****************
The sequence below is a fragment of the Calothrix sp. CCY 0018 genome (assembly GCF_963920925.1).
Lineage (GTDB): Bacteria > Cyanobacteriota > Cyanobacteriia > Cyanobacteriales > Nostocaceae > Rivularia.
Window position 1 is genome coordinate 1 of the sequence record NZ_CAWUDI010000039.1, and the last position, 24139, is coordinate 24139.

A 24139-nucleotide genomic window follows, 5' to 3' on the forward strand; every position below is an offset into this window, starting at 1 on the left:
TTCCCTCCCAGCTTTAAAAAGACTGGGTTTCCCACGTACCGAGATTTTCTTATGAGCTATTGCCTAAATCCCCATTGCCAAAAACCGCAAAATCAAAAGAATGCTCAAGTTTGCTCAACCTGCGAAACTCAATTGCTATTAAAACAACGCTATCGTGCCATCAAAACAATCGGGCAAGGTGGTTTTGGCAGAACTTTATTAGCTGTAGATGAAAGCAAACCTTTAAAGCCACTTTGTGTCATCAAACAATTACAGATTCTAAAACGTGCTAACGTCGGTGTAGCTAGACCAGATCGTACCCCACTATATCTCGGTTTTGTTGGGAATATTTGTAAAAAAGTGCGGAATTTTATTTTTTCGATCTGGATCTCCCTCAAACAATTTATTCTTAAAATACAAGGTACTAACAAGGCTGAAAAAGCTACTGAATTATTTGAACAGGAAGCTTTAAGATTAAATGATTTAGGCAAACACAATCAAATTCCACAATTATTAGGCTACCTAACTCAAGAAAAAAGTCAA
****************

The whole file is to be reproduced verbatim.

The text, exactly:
The sequence below is a fragment of the Calothrix sp. CCY 0018 genome (assembly GCF_963920925.1).
Lineage (GTDB): Bacteria > Cyanobacteriota > Cyanobacteriia > Cyanobacteriales > Nostocaceae > Rivularia.
Window position 1 is genome coordinate 1 of the sequence record NZ_CAWUDI010000039.1, and the last position, 24139, is coordinate 24139.

A 24139-nucleotide genomic window follows, 5' to 3' on the forward strand; every position below is an offset into this window, starting at 1 on the left:
TTCCCTCCCAGCTTTAAAAAGACTGGGTTTCCCACGTACCGAGATTTTCTTATGAGCTATTGCCTAAATCCCCATTGCCAAAAACCGCAAAATCAAAAGAATGCTCAAGTTTGCTCAACCTGCGAAACTCAATTGCTATTAAAACAACGCTATCGTGCCATCAAAACAATCGGGCAAGGTGGTTTTGGCAGAACTTTATTAGCTGTAGATGAAAGCAAACCTTTAAAGCCACTTTGTGTCATCAAACAATTACAGATTCTAAAACGTGCTAACGTCGGTGTAGCTAGACCAGATCGTACCCCACTATATCTCGGTTTTGTTGGGAATATTTGTAAAAAAGTGCGGAATTTTATTTTTTCGATCTGGATCTCCCTCAAACAATTTATTCTTAAAATACAAGGTACTAACAAGGCTGAAAAAGCTACTGAATTATTTGAACAGGAAGCTTTAAGATTAAATGATTTAGGCAAACACAATCAAATTCCACAATTATTAGGCTACCTAACTCAAGAAAAAAGTCAA